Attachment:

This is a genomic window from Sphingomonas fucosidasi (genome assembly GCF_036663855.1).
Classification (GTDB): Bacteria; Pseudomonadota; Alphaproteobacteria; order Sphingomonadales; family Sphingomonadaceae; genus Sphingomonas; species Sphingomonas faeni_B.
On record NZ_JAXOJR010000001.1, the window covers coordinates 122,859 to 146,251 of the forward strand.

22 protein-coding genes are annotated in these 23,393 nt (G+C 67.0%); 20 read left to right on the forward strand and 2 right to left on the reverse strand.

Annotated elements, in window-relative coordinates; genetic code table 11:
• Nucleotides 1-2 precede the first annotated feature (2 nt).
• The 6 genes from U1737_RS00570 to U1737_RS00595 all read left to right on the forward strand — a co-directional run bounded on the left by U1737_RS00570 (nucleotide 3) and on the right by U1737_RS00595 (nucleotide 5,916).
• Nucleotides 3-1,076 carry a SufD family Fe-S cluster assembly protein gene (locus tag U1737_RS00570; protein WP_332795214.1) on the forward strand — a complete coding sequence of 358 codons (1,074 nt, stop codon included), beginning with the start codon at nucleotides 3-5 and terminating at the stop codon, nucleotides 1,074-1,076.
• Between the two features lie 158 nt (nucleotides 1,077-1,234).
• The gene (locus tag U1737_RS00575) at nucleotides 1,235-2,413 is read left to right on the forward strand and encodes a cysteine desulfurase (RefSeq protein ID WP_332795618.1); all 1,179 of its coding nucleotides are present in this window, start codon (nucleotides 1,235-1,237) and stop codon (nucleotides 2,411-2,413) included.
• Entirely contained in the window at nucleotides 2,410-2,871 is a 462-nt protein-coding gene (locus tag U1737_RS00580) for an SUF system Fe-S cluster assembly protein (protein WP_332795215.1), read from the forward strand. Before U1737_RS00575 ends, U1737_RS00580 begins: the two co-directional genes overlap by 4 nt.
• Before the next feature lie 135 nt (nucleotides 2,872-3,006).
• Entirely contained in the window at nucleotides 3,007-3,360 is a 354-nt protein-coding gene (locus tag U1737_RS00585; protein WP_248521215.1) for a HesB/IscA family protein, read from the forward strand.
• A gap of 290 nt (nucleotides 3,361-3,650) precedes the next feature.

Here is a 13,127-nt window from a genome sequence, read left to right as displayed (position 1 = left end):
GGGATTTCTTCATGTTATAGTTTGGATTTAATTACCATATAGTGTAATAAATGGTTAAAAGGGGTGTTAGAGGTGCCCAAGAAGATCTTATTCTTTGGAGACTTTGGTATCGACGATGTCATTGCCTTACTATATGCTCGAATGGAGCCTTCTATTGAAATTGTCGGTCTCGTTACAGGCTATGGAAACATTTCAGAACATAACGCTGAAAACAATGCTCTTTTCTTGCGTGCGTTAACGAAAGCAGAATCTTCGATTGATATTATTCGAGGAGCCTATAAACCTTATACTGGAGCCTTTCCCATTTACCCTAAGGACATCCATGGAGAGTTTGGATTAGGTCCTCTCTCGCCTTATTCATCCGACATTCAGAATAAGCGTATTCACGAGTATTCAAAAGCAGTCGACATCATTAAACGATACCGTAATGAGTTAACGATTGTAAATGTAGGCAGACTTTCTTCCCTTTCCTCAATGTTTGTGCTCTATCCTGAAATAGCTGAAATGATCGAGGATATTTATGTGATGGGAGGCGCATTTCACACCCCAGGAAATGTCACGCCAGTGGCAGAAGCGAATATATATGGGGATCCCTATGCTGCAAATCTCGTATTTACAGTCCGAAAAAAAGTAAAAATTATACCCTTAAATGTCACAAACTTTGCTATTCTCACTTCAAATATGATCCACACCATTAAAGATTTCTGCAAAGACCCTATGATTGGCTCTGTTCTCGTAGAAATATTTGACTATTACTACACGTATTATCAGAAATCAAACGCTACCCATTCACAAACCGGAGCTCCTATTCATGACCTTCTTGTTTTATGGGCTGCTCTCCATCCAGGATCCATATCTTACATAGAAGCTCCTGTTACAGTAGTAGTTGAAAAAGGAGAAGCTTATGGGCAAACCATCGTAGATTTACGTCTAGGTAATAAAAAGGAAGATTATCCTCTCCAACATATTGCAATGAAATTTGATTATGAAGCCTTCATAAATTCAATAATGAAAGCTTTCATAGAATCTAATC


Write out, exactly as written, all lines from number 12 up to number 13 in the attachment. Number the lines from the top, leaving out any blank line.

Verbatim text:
• Before the next feature lie 135 nt (nucleotides 2,872-3,006).
• Entirely contained in the window at nucleotides 3,007-3,360 is a 354-nt protein-coding gene (locus tag U1737_RS00585; protein WP_248521215.1) for a HesB/IscA family protein, read from the forward strand.